Get 20M+ Full-Text Papers For Less Than $1.50/day. Start a 14-Day Trial for You or Your Team.

Learn More →

The Models of Picasso's Rose Period: The Family of Saltimbanques

The Models of Picasso's Rose Period: The Family of Saltimbanques The word “model” in this context has a variety of meanings. The concept of “model” encompasses the external person who is represented by the artist, as well as the internal, conscious and unconscious, past and present mental representations of other individuals and the work of other artists. In all of these meanings, the relationships of artist and model have been quite specific to the artist under consideration and the historical–cultural period. For Picasso, the relationship of artist and model was particularly intense, reflecting myriad aspects of his personality and artistic development. The theme of artist and model was the subject of many of his paintings and graphic works. We focus particularly on his use of harlequins, saltimbanques, and circus performers during his blue and rose periods. The change in predominant models and moods between periods is noted. Among the issues considered is the relevance of these models in this particular period. Why were they especially salient objects for identification and for his artistic identity? Identification with the model may represent or be linked to earlier identifications of adolescence and childhood. We discuss the implications of these portrayals for his object relationships and the magical power, possession, and control in the development of his art. The painting “The Family of Saltimbanques,” his most ambitious work to date, the integration and culmination of this theme during this period, is of particular interest. http://www.deepdyve.com/assets/images/DeepDyve-Logo-lg.png The American Journal of Psychoanalysis Springer Journals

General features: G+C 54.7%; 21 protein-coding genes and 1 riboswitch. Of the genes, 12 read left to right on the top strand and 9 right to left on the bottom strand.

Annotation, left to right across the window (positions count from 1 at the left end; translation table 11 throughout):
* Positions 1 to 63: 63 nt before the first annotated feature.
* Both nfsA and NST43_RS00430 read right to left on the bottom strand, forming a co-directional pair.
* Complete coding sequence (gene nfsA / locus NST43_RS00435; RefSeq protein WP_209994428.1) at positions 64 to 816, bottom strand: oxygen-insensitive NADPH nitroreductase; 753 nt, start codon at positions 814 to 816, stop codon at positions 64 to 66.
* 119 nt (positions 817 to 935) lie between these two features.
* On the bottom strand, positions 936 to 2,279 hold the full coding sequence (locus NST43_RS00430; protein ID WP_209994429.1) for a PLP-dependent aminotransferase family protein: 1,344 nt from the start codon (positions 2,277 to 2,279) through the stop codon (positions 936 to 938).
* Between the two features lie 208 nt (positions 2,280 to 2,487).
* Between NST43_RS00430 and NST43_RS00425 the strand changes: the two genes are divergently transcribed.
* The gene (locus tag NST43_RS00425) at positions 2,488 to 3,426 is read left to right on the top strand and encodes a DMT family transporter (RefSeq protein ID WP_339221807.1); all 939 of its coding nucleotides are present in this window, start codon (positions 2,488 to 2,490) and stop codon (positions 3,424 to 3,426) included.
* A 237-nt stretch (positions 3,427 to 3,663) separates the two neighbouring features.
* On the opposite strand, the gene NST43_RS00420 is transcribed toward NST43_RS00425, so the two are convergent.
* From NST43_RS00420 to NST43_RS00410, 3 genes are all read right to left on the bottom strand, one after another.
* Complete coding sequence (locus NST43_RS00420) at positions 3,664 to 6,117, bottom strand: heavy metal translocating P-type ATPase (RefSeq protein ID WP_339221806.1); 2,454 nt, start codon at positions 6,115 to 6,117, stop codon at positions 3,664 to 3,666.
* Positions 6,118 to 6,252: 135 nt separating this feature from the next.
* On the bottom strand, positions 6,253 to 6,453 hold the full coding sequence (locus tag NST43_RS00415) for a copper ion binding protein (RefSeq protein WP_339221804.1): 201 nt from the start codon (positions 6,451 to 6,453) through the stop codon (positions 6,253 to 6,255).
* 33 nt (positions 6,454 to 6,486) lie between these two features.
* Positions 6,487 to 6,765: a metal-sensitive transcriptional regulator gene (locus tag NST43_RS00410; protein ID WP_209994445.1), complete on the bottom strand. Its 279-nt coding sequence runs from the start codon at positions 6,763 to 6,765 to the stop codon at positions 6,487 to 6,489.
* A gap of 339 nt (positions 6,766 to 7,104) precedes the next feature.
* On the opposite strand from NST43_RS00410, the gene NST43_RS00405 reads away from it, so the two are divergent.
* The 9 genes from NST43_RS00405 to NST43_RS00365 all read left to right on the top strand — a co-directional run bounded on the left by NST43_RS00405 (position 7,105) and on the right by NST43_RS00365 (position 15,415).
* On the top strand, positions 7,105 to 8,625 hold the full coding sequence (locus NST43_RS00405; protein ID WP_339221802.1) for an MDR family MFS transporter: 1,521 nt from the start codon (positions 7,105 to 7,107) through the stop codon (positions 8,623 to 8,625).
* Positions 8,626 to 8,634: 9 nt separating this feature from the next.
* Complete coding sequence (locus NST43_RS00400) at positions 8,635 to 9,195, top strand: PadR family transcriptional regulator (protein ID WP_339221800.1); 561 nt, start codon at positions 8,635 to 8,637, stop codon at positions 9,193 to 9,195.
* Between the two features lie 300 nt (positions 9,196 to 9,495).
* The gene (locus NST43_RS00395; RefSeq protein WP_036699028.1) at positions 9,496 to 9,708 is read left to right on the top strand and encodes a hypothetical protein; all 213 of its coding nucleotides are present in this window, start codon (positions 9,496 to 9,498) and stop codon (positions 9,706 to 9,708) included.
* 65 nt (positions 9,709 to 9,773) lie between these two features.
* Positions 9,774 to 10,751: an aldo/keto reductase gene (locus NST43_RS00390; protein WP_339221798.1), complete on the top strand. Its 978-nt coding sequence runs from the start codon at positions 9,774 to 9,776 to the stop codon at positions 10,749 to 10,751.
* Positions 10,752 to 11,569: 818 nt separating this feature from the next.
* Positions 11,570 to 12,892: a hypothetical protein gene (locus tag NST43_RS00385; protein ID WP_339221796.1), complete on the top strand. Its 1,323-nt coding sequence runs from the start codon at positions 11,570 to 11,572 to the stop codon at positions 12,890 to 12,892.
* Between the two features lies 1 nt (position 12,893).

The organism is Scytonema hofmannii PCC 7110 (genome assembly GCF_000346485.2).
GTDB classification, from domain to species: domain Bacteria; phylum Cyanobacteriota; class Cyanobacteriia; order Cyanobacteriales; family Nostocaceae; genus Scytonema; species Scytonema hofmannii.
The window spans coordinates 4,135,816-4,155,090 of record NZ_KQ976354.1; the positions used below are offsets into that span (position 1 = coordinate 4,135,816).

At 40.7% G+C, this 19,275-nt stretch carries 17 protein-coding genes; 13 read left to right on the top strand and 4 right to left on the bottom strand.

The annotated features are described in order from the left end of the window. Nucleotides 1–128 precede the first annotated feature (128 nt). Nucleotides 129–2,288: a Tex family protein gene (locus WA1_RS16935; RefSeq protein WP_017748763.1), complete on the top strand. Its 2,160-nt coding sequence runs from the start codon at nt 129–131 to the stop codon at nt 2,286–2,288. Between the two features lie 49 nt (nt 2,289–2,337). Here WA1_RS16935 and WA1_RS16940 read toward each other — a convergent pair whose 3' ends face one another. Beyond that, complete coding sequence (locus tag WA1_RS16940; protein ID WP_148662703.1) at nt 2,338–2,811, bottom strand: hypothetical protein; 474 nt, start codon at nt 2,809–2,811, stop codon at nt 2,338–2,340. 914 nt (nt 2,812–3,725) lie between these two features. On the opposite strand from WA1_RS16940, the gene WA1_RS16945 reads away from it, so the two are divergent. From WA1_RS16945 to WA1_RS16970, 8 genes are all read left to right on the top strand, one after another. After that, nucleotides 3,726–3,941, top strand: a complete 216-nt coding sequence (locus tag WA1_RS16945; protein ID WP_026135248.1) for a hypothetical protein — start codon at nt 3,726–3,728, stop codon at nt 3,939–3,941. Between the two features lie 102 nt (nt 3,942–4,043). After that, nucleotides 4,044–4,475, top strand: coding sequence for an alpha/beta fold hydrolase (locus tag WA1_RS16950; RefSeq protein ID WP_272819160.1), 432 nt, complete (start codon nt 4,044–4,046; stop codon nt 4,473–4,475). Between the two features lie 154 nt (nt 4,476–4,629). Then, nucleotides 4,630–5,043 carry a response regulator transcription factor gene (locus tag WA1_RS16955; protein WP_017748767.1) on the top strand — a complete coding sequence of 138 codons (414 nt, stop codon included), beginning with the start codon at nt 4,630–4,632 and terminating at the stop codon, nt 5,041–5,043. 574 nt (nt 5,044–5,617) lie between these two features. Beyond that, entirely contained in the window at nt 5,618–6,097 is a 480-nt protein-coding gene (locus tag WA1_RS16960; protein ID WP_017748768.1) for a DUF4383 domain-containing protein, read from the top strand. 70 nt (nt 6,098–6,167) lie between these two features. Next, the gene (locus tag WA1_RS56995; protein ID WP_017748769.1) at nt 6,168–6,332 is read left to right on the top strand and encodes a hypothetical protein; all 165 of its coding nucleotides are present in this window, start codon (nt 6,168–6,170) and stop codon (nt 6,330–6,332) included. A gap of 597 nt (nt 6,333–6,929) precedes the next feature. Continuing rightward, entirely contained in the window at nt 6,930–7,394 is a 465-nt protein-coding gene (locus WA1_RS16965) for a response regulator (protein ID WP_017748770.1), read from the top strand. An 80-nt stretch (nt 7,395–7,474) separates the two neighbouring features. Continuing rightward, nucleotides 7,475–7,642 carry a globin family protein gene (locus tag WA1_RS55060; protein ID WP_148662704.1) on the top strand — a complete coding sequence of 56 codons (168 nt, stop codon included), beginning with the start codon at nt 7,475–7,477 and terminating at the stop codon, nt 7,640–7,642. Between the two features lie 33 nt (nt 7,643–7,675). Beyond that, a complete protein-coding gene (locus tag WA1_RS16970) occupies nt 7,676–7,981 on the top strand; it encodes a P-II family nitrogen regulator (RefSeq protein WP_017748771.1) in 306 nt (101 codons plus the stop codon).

The Models of Picasso's Rose Period: The Family of Saltimbanques

Loading next page...
 
/lp/springer-journals/the-models-of-picasso-s-rose-period-the-family-of-saltimbanques-fyiOAA3L8S
Publisher
Springer Journals
Copyright
Copyright © 2007 by Palgrave Macmillan Ltd
Subject
Psychology; Clinical Psychology; Psychotherapy; Psychoanalysis
ISSN
0002-9548
eISSN
1573-6741
DOI
10.1057/palgrave.ajp.3350023
pmid
17533383
Publisher site
See Article on Publisher Site

Abstract

The word “model” in this context has a variety of meanings. The concept of “model” encompasses the external person who is represented by the artist, as well as the internal, conscious and unconscious, past and present mental representations of other individuals and the work of other artists. In all of these meanings, the relationships of artist and model have been quite specific to the artist under consideration and the historical–cultural period. For Picasso, the relationship of artist and model was particularly intense, reflecting myriad aspects of his personality and artistic development. The theme of artist and model was the subject of many of his paintings and graphic works. We focus particularly on his use of harlequins, saltimbanques, and circus performers during his blue and rose periods. The change in predominant models and moods between periods is noted. Among the issues considered is the relevance of these models in this particular period. Why were they especially salient objects for identification and for his artistic identity? Identification with the model may represent or be linked to earlier identifications of adolescence and childhood. We discuss the implications of these portrayals for his object relationships and the magical power, possession, and control in the development of his art. The painting “The Family of Saltimbanques,” his most ambitious work to date, the integration and culmination of this theme during this period, is of particular interest.

Journal

The American Journal of PsychoanalysisSpringer Journals

Published: May 10, 2007

References